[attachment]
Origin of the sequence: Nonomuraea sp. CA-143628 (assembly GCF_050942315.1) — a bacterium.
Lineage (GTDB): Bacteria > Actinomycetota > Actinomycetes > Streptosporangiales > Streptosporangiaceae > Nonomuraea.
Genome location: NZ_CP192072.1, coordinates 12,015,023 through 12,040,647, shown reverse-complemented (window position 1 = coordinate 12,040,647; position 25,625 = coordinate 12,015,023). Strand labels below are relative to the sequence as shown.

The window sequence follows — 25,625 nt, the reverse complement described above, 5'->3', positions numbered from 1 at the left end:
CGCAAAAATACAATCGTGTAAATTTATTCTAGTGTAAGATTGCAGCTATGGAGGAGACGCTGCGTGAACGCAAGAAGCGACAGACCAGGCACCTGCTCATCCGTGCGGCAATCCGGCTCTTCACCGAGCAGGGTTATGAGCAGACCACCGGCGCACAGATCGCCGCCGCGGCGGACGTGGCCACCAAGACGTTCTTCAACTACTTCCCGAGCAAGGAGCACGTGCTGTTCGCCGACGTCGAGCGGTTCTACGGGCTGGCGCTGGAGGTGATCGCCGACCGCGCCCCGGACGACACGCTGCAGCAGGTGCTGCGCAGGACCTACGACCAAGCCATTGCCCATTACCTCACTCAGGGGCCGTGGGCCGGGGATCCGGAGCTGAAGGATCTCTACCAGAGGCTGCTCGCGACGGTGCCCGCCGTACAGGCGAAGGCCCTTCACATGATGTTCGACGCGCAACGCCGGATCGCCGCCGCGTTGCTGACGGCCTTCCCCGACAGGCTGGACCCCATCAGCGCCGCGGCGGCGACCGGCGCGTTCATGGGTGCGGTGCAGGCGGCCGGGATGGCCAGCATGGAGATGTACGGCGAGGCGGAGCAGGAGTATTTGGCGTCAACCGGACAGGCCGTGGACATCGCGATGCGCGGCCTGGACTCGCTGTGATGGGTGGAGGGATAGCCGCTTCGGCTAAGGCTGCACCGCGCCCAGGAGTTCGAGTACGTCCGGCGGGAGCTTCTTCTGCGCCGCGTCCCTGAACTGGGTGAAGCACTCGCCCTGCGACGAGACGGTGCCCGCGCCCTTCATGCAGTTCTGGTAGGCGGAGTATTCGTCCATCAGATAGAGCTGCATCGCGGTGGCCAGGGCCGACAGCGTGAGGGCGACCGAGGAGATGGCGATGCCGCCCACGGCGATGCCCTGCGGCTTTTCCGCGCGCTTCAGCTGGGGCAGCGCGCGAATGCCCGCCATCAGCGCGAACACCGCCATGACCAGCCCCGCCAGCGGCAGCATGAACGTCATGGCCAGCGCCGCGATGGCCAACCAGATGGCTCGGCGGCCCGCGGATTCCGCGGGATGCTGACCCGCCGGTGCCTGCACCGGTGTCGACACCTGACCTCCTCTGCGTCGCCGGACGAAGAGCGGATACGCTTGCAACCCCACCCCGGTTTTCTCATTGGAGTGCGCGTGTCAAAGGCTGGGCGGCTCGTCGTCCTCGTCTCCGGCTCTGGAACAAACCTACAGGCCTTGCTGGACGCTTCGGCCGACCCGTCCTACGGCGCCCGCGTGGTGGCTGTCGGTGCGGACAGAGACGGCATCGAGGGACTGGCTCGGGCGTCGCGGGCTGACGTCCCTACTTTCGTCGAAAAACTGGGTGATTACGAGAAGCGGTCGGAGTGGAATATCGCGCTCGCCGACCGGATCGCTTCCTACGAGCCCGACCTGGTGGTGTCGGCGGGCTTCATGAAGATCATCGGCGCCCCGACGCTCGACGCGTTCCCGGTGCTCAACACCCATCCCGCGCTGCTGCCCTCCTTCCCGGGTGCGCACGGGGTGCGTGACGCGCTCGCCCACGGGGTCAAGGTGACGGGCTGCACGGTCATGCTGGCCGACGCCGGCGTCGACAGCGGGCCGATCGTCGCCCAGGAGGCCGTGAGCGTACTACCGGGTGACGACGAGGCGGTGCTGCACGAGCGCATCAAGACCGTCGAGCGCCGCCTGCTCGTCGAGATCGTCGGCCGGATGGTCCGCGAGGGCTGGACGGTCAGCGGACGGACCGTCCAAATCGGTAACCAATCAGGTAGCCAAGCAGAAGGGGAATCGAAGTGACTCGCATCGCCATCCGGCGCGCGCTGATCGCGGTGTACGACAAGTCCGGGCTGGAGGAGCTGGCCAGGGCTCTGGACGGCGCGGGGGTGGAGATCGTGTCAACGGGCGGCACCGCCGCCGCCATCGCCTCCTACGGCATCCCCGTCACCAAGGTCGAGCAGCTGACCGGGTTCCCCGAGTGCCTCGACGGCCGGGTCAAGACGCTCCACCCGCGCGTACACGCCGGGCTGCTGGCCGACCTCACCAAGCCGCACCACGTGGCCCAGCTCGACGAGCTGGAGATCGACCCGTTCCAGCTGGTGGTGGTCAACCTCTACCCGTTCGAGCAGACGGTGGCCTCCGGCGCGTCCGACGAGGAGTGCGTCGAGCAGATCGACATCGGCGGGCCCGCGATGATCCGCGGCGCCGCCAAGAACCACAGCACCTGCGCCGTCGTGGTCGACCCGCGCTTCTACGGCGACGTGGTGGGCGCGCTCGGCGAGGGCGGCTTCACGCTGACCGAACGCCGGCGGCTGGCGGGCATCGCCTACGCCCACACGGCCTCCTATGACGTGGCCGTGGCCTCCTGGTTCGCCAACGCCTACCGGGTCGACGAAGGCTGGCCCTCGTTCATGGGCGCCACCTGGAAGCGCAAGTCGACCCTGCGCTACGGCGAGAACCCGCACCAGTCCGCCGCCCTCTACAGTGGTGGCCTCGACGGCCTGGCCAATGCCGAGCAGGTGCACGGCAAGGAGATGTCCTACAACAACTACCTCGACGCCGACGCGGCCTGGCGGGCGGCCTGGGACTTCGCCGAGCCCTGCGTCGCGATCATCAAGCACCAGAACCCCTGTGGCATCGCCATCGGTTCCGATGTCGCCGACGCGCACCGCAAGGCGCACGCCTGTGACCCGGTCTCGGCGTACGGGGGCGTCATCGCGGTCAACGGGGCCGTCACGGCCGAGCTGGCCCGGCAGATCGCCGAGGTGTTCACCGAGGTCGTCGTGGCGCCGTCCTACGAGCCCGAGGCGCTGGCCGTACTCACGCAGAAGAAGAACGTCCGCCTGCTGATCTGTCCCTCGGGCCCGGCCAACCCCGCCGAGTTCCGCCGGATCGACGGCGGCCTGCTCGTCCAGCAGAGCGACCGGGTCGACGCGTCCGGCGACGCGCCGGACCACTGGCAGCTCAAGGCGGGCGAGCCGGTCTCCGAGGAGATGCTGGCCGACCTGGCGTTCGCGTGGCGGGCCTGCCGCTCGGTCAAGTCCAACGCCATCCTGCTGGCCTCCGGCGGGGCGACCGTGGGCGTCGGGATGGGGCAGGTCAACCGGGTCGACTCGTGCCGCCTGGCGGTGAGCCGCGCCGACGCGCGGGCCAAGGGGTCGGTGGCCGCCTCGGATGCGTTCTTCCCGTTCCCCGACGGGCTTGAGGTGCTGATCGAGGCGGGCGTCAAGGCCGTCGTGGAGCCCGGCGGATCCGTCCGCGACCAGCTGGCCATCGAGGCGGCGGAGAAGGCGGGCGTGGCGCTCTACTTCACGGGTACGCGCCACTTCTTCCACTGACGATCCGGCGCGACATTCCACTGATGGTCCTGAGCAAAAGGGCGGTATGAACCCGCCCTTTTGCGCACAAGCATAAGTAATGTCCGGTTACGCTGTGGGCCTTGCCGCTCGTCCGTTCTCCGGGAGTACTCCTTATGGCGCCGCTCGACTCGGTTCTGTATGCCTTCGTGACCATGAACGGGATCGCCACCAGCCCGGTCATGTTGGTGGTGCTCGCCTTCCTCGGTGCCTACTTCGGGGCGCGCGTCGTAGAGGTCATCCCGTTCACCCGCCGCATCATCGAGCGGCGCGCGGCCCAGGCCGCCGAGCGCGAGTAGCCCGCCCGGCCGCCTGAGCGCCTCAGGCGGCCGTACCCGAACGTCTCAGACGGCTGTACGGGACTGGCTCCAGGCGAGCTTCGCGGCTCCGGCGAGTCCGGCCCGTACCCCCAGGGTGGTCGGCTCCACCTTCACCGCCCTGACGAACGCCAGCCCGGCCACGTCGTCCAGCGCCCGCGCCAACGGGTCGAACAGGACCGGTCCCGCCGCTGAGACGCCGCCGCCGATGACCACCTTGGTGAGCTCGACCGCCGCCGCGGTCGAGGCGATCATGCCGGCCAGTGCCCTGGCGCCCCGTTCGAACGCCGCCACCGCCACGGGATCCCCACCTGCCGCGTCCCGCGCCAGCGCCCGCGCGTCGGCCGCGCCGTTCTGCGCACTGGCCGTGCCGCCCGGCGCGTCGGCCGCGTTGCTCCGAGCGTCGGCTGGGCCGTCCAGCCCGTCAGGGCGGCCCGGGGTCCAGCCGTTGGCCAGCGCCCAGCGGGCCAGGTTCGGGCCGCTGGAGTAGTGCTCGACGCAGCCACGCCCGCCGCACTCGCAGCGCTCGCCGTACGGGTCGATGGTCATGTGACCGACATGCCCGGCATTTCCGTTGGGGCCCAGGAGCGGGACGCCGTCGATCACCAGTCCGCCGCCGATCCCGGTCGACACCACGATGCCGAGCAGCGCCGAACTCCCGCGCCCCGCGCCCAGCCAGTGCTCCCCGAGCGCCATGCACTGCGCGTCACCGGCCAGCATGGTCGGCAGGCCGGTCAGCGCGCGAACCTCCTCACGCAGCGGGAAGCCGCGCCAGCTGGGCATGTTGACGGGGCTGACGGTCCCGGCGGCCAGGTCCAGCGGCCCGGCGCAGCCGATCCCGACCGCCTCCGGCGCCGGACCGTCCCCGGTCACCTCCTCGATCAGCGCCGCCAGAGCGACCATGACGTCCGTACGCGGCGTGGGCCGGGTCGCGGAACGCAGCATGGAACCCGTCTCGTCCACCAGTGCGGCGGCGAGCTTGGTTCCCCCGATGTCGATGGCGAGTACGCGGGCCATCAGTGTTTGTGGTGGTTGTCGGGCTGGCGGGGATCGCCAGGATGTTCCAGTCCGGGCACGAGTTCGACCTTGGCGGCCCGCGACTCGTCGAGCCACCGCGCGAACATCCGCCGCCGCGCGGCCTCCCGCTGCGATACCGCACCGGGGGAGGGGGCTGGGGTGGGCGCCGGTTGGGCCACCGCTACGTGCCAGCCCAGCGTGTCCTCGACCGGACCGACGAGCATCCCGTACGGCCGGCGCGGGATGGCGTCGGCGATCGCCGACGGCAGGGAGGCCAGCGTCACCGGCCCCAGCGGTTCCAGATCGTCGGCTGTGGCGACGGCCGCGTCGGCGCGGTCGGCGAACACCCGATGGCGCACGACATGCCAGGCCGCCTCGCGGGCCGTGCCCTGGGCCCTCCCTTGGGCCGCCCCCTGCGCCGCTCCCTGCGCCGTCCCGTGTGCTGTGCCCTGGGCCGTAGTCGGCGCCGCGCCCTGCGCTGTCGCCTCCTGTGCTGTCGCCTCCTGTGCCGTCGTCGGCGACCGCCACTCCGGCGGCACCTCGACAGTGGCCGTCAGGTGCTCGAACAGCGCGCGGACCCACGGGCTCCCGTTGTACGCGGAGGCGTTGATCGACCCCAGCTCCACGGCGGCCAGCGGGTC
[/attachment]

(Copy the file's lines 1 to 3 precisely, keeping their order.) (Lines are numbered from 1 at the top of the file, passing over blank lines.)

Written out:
Origin of the sequence: Nonomuraea sp. CA-143628 (assembly GCF_050942315.1) — a bacterium.
Lineage (GTDB): Bacteria > Actinomycetota > Actinomycetes > Streptosporangiales > Streptosporangiaceae > Nonomuraea.
Genome location: NZ_CP192072.1, coordinates 12,015,023 through 12,040,647, shown reverse-complemented (window position 1 = coordinate 12,040,647; position 25,625 = coordinate 12,015,023). Strand labels below are relative to the sequence as shown.